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Preparing for your PhD Viva Voce ‘Viva’/Oral Examination

 

Your oral examination will usually take place in the Faculty’s Board Room.  You might find it useful to see the room if you have not been in it before so you know what to expect.  The examination is undertaken with the two examiners and may include an independent chair if the Degree Committee has deemed it appropriate.  There are no rules for its duration, but as an approximate guide, the examination will normally occupy at least 90 minutes and is likely to conclude within three hours at a maximum.

The oral examination should allow:

  • The defence of your dissertation and the clarification of any matters raised by the examiners
  • the examiners to probe your knowledge in the field
  • the examiners to assure themselves that the work presented is your own and to clarify matters of any collaboration
  • the examiners to come to a definite conclusion about the outcome of the examination

The examiners will forward their reports to the Degree Committee for consideration at its following meeting.  The Degree Committee will in turn make a recommendation to the Board of Graduate Studies which will be considered at its following meeting.  The dates of these meetings and the University’s congregations are listed here.

What you can do beforehand

You will need to know your thesis well and be able to take questions on it.  You will not need to produce anymore work for the oral examination.  You might find it useful to re-read your thesis and mark it up with coloured post-its so that you can navigate to the relevant sections with ease in the oral examination.

You will find it useful to look at your examiners' work beforehand and get an understanding of how they undertake their research.  What sort of research methods do they use?  Which theorists do they engage with?  What is their writing style? – Thinking about your examiners’ work may give you an idea of where they will be coming from in terms of questions about your thesis. 

Have a think about what you would do if you had your time again.  What worked well?  What would you do differently?  What would you do next?  How does your work sit in the wider context of your field?  Why did you tackle this research?  Why are you interested in it?  Have you noticed any errors in your thesis since submitting it? – make a list of them. 

Do have some questions for your examiners.  Your oral examination is a unique opportunity – two experts in your field will have studied your work and will have very useful comments for you in terms of future publications.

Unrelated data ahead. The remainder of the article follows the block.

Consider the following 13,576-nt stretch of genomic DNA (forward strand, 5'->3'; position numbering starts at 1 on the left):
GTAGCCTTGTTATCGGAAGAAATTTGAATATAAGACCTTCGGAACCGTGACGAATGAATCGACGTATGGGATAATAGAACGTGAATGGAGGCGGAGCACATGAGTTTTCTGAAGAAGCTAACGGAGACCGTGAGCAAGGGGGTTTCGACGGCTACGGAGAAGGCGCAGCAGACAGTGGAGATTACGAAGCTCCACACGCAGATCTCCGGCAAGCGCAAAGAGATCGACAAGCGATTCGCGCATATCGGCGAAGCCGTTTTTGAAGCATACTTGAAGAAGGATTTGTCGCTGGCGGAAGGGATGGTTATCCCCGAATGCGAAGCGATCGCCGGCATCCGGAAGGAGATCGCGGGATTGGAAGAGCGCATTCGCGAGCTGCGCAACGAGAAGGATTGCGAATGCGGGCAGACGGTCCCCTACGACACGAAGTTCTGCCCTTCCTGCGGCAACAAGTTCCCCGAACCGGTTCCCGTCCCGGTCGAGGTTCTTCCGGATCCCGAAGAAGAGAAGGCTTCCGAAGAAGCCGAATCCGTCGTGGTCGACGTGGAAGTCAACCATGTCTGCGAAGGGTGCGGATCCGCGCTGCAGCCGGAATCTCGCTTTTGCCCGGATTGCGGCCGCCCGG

You might find it useful to have a mock oral with your supervisor, advisor or a friend, or, to just act out an oral examination for yourself.  Rehearse some answers to the above questions so you are already familiar with what to say.  Talk to friends and family about your work.  Often a non-specialist will ask the most profound questions.

Don't be shy to ask your examiners to repeat a question.  Don't worry about taking your time to think and then answer.  And, most important - just be yourself - if you feel nervous, it might make you feel better to let your examiners know.

What to take with you

You can take a (marked up) copy of the thesis in with you.  You may want to take an ipad or notepad and pen to make notes.

Water will be available in the room where you will be examined but you may like to take your own with you.

What to Wear

We do not wear gowns for oral examinations at Cambridge.  Whilst the Faculty would advocate being comfortable, most participants tend to wear smart, professional and respectful attire.  

Special Requirements

If you have any special requirements, you will be given the opportunity to let the administration know so that we can make arrangements for you in advance.  It is useful to be given notice for special requirements as we may need time to realise arrangements for you.

If you have any questions about undertaking your viva, talk to your supervisor or email:  .